Apple has acquired LuxVue Technology, a company that makes low-power displays for mobile electronics, according to TechCrunch. Citing sources close to the transaction, the site reports that the iPad-maker has added LuxVue to its hardware innovations team.

Little is known about the deal, and even less is known about the company. Other than its big $43 million in funding, LuxVue has managed to fly under the radar. Patents reveal, however, that it specializes in micro-LED tech that could be used in future iOS devices…

Here’s the report from TechCrunch:

Apple has acquired LuxVue Technology, a stealthy company that had been working on micro-LED, screen technologies, we’ve heard from sources close to the transaction. The company had raised $43 million in funding from Kleiner Perkins, iD Ventures America and others.

LuxVue had managed to remain fairly quiet over the past few years, and what we know is that the company develops low-power, micro-LED-based displays for consumer electronics. We’ve heard Apple acquired the company to add to their hardware innovations area.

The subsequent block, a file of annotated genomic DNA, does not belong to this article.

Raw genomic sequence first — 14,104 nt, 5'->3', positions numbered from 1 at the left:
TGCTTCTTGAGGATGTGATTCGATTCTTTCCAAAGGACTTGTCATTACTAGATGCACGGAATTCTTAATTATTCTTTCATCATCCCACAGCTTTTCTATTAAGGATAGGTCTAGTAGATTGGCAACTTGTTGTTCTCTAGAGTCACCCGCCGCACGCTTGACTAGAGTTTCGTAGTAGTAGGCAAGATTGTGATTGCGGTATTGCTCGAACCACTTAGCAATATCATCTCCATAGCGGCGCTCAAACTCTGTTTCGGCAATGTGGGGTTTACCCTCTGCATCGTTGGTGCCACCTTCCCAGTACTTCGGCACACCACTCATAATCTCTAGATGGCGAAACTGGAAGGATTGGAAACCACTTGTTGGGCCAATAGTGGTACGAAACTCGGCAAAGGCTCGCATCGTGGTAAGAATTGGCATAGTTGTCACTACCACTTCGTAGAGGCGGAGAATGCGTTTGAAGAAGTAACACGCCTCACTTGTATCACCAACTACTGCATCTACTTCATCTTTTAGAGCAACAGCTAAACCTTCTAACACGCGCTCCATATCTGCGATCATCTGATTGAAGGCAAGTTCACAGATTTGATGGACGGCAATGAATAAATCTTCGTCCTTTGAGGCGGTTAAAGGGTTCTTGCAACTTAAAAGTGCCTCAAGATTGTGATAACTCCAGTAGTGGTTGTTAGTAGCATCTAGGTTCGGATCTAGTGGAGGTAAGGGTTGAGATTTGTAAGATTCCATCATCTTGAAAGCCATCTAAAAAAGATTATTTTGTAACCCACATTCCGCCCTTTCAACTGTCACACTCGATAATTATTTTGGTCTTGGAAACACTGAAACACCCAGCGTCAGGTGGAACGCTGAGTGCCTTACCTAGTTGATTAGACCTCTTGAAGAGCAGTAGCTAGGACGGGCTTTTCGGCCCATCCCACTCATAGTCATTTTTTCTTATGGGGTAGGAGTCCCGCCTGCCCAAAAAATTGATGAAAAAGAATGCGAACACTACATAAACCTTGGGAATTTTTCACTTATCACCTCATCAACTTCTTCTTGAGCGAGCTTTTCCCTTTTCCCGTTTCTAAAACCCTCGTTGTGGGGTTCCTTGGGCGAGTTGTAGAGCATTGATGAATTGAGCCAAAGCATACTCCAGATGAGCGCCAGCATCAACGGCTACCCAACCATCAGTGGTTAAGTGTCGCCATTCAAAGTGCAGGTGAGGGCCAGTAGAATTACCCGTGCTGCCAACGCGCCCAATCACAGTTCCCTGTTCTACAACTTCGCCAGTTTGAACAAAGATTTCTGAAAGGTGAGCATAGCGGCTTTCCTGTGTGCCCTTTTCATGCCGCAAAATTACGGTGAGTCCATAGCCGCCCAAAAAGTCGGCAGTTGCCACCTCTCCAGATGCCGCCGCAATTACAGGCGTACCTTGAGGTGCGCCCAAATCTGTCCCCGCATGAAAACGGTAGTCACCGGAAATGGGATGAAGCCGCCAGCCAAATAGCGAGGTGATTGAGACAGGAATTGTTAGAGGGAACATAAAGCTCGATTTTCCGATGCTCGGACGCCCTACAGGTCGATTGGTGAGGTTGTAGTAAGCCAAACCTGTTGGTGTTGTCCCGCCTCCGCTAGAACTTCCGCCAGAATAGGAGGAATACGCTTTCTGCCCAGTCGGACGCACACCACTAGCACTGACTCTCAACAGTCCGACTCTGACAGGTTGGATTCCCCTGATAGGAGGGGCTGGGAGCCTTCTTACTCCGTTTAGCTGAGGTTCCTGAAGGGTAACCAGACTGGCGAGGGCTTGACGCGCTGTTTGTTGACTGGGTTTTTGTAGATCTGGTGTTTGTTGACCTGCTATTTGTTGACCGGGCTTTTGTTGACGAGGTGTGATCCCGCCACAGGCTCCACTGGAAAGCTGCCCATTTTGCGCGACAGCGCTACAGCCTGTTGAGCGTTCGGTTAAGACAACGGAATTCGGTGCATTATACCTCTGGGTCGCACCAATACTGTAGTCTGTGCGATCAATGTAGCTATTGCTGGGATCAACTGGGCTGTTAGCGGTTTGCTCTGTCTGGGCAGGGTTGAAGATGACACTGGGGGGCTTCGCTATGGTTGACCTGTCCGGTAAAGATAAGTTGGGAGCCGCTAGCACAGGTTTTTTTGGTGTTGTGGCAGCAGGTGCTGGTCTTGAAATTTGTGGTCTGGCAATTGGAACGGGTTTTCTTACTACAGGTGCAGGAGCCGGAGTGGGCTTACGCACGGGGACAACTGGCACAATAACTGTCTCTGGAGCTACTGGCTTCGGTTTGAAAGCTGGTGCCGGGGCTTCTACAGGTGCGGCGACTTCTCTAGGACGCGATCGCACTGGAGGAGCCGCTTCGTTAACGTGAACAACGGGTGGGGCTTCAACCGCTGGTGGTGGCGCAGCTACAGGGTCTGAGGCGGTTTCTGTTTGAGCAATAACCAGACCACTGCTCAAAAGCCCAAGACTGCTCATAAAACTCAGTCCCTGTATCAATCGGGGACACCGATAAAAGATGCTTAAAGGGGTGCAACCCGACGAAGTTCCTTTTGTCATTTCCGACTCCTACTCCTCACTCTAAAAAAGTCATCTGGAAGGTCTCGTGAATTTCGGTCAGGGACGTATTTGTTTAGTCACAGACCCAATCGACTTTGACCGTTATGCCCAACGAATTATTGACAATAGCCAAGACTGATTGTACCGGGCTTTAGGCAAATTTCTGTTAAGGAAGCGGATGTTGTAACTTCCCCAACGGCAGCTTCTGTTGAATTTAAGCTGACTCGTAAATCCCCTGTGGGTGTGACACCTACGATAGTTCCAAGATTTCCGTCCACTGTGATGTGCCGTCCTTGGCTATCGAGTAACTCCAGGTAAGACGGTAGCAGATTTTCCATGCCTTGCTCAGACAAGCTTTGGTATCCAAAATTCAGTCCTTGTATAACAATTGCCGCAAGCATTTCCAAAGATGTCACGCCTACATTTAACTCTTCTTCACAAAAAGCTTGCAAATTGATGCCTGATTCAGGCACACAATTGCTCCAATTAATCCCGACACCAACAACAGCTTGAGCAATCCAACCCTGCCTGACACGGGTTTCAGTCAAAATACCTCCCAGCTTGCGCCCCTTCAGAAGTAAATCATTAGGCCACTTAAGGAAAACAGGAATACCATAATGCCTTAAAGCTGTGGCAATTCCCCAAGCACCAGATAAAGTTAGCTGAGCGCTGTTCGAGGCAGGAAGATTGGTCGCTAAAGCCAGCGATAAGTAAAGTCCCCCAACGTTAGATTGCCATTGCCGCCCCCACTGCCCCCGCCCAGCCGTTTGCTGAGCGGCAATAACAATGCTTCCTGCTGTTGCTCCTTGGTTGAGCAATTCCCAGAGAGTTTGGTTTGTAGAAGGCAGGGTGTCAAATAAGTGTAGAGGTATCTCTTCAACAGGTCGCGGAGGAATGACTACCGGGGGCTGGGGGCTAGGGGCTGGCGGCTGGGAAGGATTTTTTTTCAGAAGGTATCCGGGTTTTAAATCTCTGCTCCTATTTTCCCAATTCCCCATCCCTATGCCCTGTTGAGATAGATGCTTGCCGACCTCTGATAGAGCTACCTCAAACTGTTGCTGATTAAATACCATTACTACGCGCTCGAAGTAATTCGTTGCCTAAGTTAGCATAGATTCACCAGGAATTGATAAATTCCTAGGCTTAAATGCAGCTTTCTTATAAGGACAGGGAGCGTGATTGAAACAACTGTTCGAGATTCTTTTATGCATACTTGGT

And here’s an excerpt from a previous TC report on the company:

He said the company has invested in another stealth company called Luxvue that he claims has a technical breakthrough in displays. He explained that displays waste a lot of energy and a more efficient display would waste far less battery power. 

Apple has confirmed the acquisition with the site by offering up its boilerplate statement: ‘Apple buys smaller technology companies from time to time, and we generally do not discuss our purpose or plans.’ It’s not known, however, when the deal was completed.

During the company’s earnings call last week, Tim Cook announced that Apple has acquired 24 companies in the last 18 months. He noted that it’s not in a race to spend the most or acquire the most, but “in a race to make the best products that enrich people’s lives.”

Other recently-reported Apple acquisitions include speech recognition firm Novauris, testing platform developer Burstly, and burst photo app-maker SnappyLabs.